As described above, an operation may include both variable steps and fixed steps. As shown in FIG. 6, elements 602 a-m may also include variable step values 606 a-m, which store the values of the variable fields of steps in the corresponding operations. For example, assume that element 602 a in FIG. 6 corresponds to the operation depicted in FIG. 5. As shown in FIG. 5, the operation includes a total of six variable fields: the “Value” field of step 504 a, the “Parameter” field of step 504 b, the “Parameter” field of step 504 c, the “Parameter” field of step 504 d, the “Value” field of step 504 d, and the “Parameter” field of step 504 e. The remaining fields of the steps 504 a-e of the operation depicted in FIG. 5 are fixed steps. In one embodiment, the variable step values 606 a of the element 602 a shown in FIG. 6 contains the values of the six variable fields of the steps 504 a-e of the operation depicted in FIG. 5. The values of the fixed fields of the steps 504 a-e are stored in the operation referenced by the operation reference 605 a. The operation file may be viewed as a template that contains the values of fixed fields in the operation, while the variable step values 606 a of the procedure data structure 600 contains the values of variable fields in the operation.

The variable step values 606 a, although illustrated in generalized form in FIG. 6, may be represented using any appropriate data structure, as will be apparent to those of ordinary skill in the art. For example, the variable step values 606 a may itself comprise a list, wherein each element of the list includes: (1) a pointer to or other identifier of a variable field in the corresponding operation, and (2) a particular value for the variable field. In this way, the variable step values 606 a-m stored in the procedure data structure 600 may be combined with the fixed step values stored in the corresponding operation files when, for example, the procedure is downloaded to the programmable logic controller 116 for execution by the chemical process machine 118.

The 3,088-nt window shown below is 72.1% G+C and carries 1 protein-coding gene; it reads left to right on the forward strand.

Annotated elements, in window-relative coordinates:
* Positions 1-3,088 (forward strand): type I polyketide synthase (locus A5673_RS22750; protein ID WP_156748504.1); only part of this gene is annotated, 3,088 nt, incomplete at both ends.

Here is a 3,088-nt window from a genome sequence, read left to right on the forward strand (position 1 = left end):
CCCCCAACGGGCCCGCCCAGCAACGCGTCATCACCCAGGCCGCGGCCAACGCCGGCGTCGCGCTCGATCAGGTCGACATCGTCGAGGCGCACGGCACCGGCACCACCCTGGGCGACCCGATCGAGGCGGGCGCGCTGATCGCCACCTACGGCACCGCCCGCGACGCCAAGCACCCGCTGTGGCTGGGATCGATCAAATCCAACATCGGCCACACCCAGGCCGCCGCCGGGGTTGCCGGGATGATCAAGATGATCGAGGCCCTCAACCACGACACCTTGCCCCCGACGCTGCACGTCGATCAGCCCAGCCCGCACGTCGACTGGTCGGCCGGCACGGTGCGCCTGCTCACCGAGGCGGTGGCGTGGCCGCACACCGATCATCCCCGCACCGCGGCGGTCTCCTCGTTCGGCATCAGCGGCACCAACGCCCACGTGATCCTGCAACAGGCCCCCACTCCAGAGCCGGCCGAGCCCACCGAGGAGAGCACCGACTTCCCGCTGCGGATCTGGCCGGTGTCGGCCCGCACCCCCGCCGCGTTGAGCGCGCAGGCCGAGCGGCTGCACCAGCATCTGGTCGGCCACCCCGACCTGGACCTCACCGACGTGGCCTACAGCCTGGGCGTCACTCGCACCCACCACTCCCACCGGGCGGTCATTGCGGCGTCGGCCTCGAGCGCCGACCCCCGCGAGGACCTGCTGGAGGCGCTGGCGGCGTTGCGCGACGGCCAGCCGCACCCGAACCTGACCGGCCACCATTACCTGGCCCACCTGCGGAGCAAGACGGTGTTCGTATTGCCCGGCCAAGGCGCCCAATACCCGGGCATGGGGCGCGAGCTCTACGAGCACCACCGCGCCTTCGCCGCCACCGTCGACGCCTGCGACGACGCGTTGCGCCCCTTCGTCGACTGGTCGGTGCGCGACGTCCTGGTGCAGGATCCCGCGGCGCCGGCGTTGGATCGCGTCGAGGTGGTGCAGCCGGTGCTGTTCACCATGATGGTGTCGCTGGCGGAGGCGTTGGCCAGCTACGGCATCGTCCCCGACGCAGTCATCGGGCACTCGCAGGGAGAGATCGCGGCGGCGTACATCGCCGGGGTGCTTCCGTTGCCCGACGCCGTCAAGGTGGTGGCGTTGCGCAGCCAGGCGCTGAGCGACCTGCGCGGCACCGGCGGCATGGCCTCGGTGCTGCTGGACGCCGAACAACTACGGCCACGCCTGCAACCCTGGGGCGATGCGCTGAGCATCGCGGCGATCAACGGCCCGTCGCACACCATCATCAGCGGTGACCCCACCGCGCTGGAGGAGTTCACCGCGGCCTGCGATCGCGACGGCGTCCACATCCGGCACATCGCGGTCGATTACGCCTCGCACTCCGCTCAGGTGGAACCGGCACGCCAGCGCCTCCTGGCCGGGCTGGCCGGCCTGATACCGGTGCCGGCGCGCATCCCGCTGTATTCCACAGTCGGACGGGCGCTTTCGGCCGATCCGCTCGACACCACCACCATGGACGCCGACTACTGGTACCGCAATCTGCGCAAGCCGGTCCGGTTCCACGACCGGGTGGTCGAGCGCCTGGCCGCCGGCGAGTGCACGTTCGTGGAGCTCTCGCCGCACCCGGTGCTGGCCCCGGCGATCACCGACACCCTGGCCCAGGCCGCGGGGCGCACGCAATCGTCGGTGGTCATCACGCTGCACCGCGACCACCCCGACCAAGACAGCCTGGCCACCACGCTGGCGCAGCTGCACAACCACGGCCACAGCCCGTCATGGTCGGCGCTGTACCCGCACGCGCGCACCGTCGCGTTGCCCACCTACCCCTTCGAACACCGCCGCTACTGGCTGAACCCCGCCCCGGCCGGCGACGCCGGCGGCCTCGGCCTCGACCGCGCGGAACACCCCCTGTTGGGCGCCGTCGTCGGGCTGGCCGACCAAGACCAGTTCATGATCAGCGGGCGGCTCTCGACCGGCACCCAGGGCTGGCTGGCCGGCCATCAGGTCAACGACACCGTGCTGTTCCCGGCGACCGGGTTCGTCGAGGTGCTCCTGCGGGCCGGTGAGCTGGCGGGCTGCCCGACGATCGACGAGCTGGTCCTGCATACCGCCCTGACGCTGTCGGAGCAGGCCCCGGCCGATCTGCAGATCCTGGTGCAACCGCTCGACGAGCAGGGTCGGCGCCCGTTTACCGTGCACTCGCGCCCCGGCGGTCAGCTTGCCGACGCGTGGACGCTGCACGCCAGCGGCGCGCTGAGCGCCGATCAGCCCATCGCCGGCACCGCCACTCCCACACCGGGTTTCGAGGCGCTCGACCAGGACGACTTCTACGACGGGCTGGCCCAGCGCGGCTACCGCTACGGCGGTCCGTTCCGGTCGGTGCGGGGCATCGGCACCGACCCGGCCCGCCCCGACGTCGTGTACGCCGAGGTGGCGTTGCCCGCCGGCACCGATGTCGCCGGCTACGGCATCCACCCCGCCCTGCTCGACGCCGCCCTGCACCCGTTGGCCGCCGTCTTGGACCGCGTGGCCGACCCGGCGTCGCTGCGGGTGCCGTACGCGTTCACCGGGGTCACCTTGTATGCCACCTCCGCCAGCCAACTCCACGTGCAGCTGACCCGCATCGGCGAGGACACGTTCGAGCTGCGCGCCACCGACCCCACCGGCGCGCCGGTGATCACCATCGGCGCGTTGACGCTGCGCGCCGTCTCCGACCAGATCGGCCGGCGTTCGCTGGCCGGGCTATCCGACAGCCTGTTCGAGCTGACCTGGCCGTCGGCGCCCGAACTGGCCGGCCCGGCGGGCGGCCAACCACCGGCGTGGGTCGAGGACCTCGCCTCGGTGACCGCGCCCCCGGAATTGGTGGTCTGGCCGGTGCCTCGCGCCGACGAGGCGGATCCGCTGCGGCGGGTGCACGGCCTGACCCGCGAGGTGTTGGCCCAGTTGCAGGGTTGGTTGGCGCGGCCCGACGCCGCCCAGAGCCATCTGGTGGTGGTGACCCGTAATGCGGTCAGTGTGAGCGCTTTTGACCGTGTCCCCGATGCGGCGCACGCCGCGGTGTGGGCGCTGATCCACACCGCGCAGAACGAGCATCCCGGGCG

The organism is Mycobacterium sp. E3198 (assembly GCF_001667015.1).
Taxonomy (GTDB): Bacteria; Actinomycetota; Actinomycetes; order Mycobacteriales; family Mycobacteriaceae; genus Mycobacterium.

Among the advantages of various embodiments of the invention are one or more of the following.

One advantage of various embodiments of the operation editor 104 is that it allows some steps within an operation to be designated as variable steps and other steps to be designated as fixed steps. This feature is advantageous for a variety of reasons. For example, the ability to designate certain steps within an operation as variable and other steps as fixed enables the developer of an operation to prevent end users of the operation from modifying steps that have been tested and determined to work properly. The developer may, for example, develop an operation and test it to ensure that it complies with legal requirements, industry standards, or other criteria. The ability to make some or all of the steps in the operation fixed enables the developer to prevent end users from modifying the fixed steps, thereby preventing the user from introducing errors into the operation that may cause it to malfunction or to violate applicable legal requirements or industry standards.

The ability, provided by various embodiments of the operation editor 104, to designate some steps as fixed but other steps as variables, provides the developer of the operations 110 with a degree of flexibility that may be beneficial for a variety of reasons. For example, although it may be desirable to make certain steps (or portions thereof) fixed for the reasons described above, it may also be desirable to allow the end user of the operations 110 to modify certain steps or portions thereof. For example, although it may be necessary for an alarm to be enabled by a step at a certain point in an operation, it may be desirable to allow the end user to modify the particular alarm limit, since an appropriate alarm limit may vary depending upon the particular end user application. The operation editor 104 provides the developer of the operations 110 with the flexibility to make such portions of particular steps variable, while keeping other parts of the operation fixed.